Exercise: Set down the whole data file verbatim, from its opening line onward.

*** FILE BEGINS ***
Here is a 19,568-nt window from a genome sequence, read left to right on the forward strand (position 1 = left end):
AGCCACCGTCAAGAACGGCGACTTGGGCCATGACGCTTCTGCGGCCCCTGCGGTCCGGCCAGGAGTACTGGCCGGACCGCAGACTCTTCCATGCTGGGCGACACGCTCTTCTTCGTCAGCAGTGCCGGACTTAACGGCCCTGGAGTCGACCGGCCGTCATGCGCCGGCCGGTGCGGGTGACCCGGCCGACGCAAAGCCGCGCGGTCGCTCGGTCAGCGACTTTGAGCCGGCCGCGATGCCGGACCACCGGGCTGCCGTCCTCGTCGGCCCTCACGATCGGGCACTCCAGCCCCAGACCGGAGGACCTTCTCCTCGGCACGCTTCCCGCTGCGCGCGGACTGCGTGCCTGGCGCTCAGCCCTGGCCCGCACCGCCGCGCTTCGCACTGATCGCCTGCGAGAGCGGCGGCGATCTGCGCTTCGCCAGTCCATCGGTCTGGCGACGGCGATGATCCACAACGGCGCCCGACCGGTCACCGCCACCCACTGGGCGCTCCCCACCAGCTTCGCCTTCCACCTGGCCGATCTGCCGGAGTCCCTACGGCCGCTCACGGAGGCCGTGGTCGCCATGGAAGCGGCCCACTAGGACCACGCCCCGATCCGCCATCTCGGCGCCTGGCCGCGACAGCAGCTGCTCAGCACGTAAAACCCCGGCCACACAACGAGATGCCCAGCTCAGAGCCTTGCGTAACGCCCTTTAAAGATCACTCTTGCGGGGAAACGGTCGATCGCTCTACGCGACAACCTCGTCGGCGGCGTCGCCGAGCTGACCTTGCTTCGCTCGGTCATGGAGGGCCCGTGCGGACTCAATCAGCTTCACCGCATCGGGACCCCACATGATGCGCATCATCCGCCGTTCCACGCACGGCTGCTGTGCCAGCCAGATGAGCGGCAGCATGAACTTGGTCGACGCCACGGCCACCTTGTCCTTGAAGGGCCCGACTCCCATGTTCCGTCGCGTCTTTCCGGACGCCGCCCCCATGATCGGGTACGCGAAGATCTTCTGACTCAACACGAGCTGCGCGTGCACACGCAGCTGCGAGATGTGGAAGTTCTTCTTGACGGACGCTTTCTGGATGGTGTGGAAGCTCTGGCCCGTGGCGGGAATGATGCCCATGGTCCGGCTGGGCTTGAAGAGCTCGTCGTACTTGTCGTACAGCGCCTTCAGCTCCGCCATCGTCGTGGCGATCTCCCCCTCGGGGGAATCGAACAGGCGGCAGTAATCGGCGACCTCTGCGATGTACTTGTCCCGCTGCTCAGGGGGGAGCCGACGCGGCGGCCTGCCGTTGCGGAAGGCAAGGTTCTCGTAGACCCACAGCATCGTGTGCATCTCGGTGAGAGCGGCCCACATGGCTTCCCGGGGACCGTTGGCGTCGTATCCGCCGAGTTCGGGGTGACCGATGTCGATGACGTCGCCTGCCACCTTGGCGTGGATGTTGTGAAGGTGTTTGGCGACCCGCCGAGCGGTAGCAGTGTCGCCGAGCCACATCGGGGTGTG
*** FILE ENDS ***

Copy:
Here is a 19,568-nt window from a genome sequence, read left to right on the forward strand (position 1 = left end):
AGCCACCGTCAAGAACGGCGACTTGGGCCATGACGCTTCTGCGGCCCCTGCGGTCCGGCCAGGAGTACTGGCCGGACCGCAGACTCTTCCATGCTGGGCGACACGCTCTTCTTCGTCAGCAGTGCCGGACTTAACGGCCCTGGAGTCGACCGGCCGTCATGCGCCGGCCGGTGCGGGTGACCCGGCCGACGCAAAGCCGCGCGGTCGCTCGGTCAGCGACTTTGAGCCGGCCGCGATGCCGGACCACCGGGCTGCCGTCCTCGTCGGCCCTCACGATCGGGCACTCCAGCCCCAGACCGGAGGACCTTCTCCTCGGCACGCTTCCCGCTGCGCGCGGACTGCGTGCCTGGCGCTCAGCCCTGGCCCGCACCGCCGCGCTTCGCACTGATCGCCTGCGAGAGCGGCGGCGATCTGCGCTTCGCCAGTCCATCGGTCTGGCGACGGCGATGATCCACAACGGCGCCCGACCGGTCACCGCCACCCACTGGGCGCTCCCCACCAGCTTCGCCTTCCACCTGGCCGATCTGCCGGAGTCCCTACGGCCGCTCACGGAGGCCGTGGTCGCCATGGAAGCGGCCCACTAGGACCACGCCCCGATCCGCCATCTCGGCGCCTGGCCGCGACAGCAGCTGCTCAGCACGTAAAACCCCGGCCACACAACGAGATGCCCAGCTCAGAGCCTTGCGTAACGCCCTTTAAAGATCACTCTTGCGGGGAAACGGTCGATCGCTCTACGCGACAACCTCGTCGGCGGCGTCGCCGAGCTGACCTTGCTTCGCTCGGTCATGGAGGGCCCGTGCGGACTCAATCAGCTTCACCGCATCGGGACCCCACATGATGCGCATCATCCGCCGTTCCACGCACGGCTGCTGTGCCAGCCAGATGAGCGGCAGCATGAACTTGGTCGACGCCACGGCCACCTTGTCCTTGAAGGGCCCGACTCCCATGTTCCGTCGCGTCTTTCCGGACGCCGCCCCCATGATCGGGTACGCGAAGATCTTCTGACTCAACACGAGCTGCGCGTGCACACGCAGCTGCGAGATGTGGAAGTTCTTCTTGACGGACGCTTTCTGGATGGTGTGGAAGCTCTGGCCCGTGGCGGGAATGATGCCCATGGTCCGGCTGGGCTTGAAGAGCTCGTCGTACTTGTCGTACAGCGCCTTCAGCTCCGCCATCGTCGTGGCGATCTCCCCCTCGGGGGAATCGAACAGGCGGCAGTAATCGGCGACCTCTGCGATGTACTTGTCCCGCTGCTCAGGGGGGAGCCGACGCGGCGGCCTGCCGTTGCGGAAGGCAAGGTTCTCGTAGACCCACAGCATCGTGTGCATCTCGGTGAGAGCGGCCCACATGGCTTCCCGGGGACCGTTGGCGTCGTATCCGCCGAGTTCGGGGTGACCGATGTCGATGACGTCGCCTGCCACCTTGGCGTGGATGTTGTGAAGGTGTTTGGCGACCCGCCGAGCGGTAGCAGTGTCGCCGAGCCACATCGGGGTGTG